The pieces are AWESOME!! I got home about a half hour ago and greeted the mailman with your package. I've been playing both of them and my custom Link back and forth. I intend on playing them a whole lot more...


Originally from the Boston area, Skip has been teaching and performing in New Jersey since 1985. After attending Berklee College of Music in Boston, he spent three years touring throughout the United States, Canada and Puerto Rico. He then settled in Atlantic City, New Jersey where he became an active part of that music scene. Skip has performed with Natalie Cole, Tony Bennett, Johnny Mathis, Aretha Franklin, Donna Summer, The Temptations, Jeffrey Osborne, Tommy Tune, Ben Vereen and many others. When he returned to finish his education at the University of the Arts in Philadelphia , he was featured as a soloist along side Randy Brecker and Bill Watrous. He has also recorded with Patti LaBelle, Teddy Pendergrass, Bobby Rydell and has done jingles for KYW Radio, WPVI Channel 6 and Bally's Park Place. In 1990 he had the honor of performing for Barbara Bush in the Senate Caucus Room in Washington.Skip holds a (BM) with honors in Jazz Saxophone and an (MAT) in Music Education from The University of the Arts, and a Certificate from Berklee College of Music in Boston. He is the instrumental music teacher at Berlin Community School, Director of it's award-winning Jazz Ensemble, and Past Secretary of the NJ-IAJE (International Association of Jazz Educators), In addition to public education, Skip has taught saxophone at Rowan University and Woodwind Methods at the University of the Arts.


Why did you choose to become a musician?
I didn't choose it. It chose me.

What is your experience when you feel connected into the music?
For me, that experience is almost too intimate - too personal. I don't get there often but when I do it is very powerful. As a primarily "commercial" player, much of what I play is about fitting in to the situation around me. On that level, I do feel an adrenaline rush when we are all playing in the pocket, feeling each other.

What is your experience of when you don't feel connected to your music?
This is all too common unfortunately. When you play "music for hire" you often are playing music that doesn't speak to you and gives you little pleasure. As a result, you must find the positive and make the best music you can within that style, at that moment. Like the weather in New England, it will change. Soon you will be back to playing a piece of music with which you feel more connected.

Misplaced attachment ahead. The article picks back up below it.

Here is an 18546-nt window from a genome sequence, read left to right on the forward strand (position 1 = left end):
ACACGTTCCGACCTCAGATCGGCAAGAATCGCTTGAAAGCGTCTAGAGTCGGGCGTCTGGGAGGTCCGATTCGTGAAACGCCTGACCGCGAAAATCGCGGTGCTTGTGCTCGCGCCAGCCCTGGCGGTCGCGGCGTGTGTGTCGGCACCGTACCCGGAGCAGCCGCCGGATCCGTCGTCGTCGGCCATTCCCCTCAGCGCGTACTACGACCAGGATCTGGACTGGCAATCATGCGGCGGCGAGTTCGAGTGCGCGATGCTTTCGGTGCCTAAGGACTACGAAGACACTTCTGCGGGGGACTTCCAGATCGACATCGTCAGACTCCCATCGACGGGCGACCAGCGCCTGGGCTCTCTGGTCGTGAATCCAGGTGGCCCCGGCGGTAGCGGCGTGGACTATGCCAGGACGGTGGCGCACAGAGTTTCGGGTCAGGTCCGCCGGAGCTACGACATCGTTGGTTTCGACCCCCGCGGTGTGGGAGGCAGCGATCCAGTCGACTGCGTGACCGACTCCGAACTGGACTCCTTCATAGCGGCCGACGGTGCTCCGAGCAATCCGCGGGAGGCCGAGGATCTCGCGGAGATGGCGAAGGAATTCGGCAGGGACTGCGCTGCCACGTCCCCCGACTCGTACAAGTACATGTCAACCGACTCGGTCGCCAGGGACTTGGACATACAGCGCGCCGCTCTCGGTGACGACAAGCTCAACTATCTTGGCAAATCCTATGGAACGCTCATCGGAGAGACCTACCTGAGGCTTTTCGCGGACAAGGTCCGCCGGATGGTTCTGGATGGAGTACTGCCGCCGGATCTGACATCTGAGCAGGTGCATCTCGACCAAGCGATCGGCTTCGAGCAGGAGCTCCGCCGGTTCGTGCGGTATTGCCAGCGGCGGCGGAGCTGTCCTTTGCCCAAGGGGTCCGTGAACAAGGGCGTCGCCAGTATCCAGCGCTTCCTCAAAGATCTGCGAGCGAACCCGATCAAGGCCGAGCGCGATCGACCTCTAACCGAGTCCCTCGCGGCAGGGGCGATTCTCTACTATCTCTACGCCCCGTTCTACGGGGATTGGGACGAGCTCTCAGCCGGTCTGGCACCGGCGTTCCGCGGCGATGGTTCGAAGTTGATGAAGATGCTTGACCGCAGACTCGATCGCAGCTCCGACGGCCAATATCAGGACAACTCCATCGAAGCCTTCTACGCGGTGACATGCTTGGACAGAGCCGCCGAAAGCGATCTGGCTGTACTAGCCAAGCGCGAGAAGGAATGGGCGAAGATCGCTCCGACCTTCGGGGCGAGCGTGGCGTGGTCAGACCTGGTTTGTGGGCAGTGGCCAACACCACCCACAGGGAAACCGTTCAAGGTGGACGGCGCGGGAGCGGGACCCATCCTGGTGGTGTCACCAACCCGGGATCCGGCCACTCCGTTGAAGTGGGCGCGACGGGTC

Where does your inspiration comes from? What does it feel like?
In my case inspiration usually comes from one of two places. 1) Listening to other players I admire live or on recordings. 2) Having a deadline and desire to do a good job.

What is your experience while improvising? Does it relate to any spirituality you may practice in your life?
At the highest level, I am just playing and not thinking. There is not analysis of chord changes or thinking about the time, etc. My saxophone playing and spirituality are likely connected on some level however, I don't tune in to that very much.

Where does your inspiration while composing come from? What is your experience of that inspiration like?
I've written many tunes, songs, compositions - whatever you want to call them. Many were written for the purpose of demonstrating a style or fulfilling a client's wish. Often I will find the inspiration in a pre-existing song of a similar style. That may be the starting point. You can work with the form or the changes and add your own melody. Sometimes it ends far away from where it started. On a few occasions I have written songs at the piano that just "came out" while sitting there for a time. That is very rewarding. It's almost like you didn't write it. It was there waiting to be let out.

Do you have any fun stories of inspirational moments to share?
I don't take myself too seriously. There is great pride in my sound, time and feel but I'm not always in control of the situation around me. There are two examples that still make me laugh. 1) When playing with Aretha Franklin for the 3rd time I finally got to take the famous solo on "Respect." Although I had played with her a couple times before, I played the alto, not tenor chair. It became my time came to stand up and play what was originally done by King Curtis. They never turned my mic up and Aretha talked to the crowd over my entire solo. :(  2) When playing a Christmas show with Marie Osmond, the 1st tenor player passed over the part with a rock and roll tenor solo on it. It may have been Boots Randolph's Rockin' Around the Christmas Tree with Patti Page. Whatever the case, I thought it was generous of the other player to share the solos. The conductor then came over to me and said, "When you stand to take the solo put these on." He handed me a pair of antlers.